Where is the grace for our planet? Our future? Our kids and their kids? If this Earth is a gift from God, created by his hand, wouldn’t we want to take care of it? To take every opportunity to support green energy? Renewable resources? Recycling? To treat animals kindly? Instead, we have a President who, in 2009, in the New York Times, supported legislation combating climate change, saying that “if we fail to act now, it is scientifically irrefutable that there will be catastrophic and irreversible consequences for humanity and our planet.” Then, when it became politically necessary in order to court Republican voters, he flipped the script. He called climate change “an expensive hoax,” gutted the EPA and put coal lobbyists in charge of it, pulled us out of the Paris Agreement, dismantled the Clean Power Plan, rolled back rules limiting methane pollution, and loosened emissions standards for cars and trucks. We only have one planet. One future. Yet, the callous disregard for the environment by our President, and many who support him, in the name of economic strength shows a complete lack of grace for our world and for those who will inhabit it just 20, 30, 50 years from now. What happens to those fossil fuel industry jobs when fossil fuels run out? When the Earth is rendered completely uninhabitable? Furthermore, Trump’s policies have cost the renewable energy sector over 622,000 jobs since he took office. How’s that for building a robust job market?
What happened to love? Love for everyone in this human race, whether gay or straight, Black or white, rich or poor, male or female or any other identification? If you have everything except for love, you still have nothing, according to 1 Corinthians 13.
You can’t love God and hate Muslims. You can’t love God and turn a blind eye to systemic racism. You can’t love God and discriminate against LGBTQ people. You can’t love God and abuse women.
Wake up, Christians. If there is no grace in what you believe and practice, then you are not of God.
I don’t actually expect my writing to change anyone’s mind. Republicans have been branding themselves as “God’s party” for years, even though the notion that God can be reduced to either political party is asinine. Both parties, and their respective politicians, are far from perfect; however, the Democratic Party consistently bases its platforms on inclusion and on taking care of everyone, not just the rich, the white, the male. Which, as it turns out, is exactly the kind of social agenda Jesus espoused. Still, I am not writing this letter in order to get you to swap your partisan affiliation. I am writing it because it breaks my heart to see so many of my friends turn against the God of grace and love that the Bible portrays because they see such a different God embodied in the lives of those who claim to follow him.
Do you get it, Christians? Your graceless words and actions are the biggest cause of unbelief in this broken world. You may think you’re standing up for what is good and right, but in reality, you’re locking the doors to heaven and throwing away the key.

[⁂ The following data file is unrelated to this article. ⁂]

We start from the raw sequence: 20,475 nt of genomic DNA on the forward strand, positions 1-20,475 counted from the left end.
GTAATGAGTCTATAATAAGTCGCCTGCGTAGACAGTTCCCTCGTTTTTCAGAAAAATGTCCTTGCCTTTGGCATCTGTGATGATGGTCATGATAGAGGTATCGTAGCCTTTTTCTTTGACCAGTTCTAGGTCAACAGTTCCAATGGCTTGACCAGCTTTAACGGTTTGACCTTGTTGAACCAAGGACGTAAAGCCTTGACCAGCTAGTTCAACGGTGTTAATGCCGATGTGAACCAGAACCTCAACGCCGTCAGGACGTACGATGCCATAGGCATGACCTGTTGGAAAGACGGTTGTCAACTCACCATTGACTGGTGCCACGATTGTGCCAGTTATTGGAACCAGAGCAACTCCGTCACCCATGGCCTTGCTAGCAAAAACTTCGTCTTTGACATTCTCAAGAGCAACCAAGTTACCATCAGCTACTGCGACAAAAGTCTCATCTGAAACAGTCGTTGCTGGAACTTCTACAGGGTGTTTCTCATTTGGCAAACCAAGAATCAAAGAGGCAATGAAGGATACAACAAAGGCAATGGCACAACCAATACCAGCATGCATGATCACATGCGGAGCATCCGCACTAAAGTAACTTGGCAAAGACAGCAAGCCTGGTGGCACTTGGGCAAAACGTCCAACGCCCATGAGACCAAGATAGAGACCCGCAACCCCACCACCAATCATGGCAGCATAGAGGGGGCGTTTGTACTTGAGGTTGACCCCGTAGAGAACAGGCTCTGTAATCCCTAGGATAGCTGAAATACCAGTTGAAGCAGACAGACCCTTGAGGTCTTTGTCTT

Yes, God cares about what we do. But our actions, our sins, our shortcomings, and our transformation are all between us and Christ. “We can’t legislate man to perfection again,” sings Thrice. The way to lead others to Jesus is never judgment and hate. Rather, it’s always grace and love.
Right before God, through Isaiah in Chapter 1, told Israel to learn to do good, seek justice, and correct oppression, he went off on them for the religious show they put on. For their outward display of piety. For their hypocrisy. The one thing God hates more than evil is evil dressed up as good.
The only antidote to evil is grace. Amazing, surprising, unexpected, undeserved, reckless grace.
Let me be clear: if we don’t live in grace, we don’t live in Christ.
“You are severed from Christ, you who would be justified by the law; you have fallen away from grace,” says Paul in Galatians 5:4.
God is love. Love is not just another one of his many attributes; it fundamentally comprises who he is. His love for us is so strong, so pure, so great, that he would rather give up his life than give up his love.
There’s more. He doesn’t just love us, but he calls us to love in the same way as he did. “Just as I have loved you, so you are to love one another,” he says in John 13:34. He doesn’t give us the option to pick and choose who we love. Who we show grace to. Who we accept, welcome, embrace.
“Anyone who does not love does not know God, because God is love,” 1 John 4:8 succinctly states.
If you do not love, you do not know God. Mic drop.
These are not my words. They are God’s.
Wouldn’t it be amazing to live in a world where people would know we are Christians by our love, rather than by our judgmental attitudes, hatred towards those not like us, and utter hypocrisy? Jesus said, “By this all people will know that you are my disciples, if you have love for one another. (John 13:35)” He meant it. This is exactly what he desires.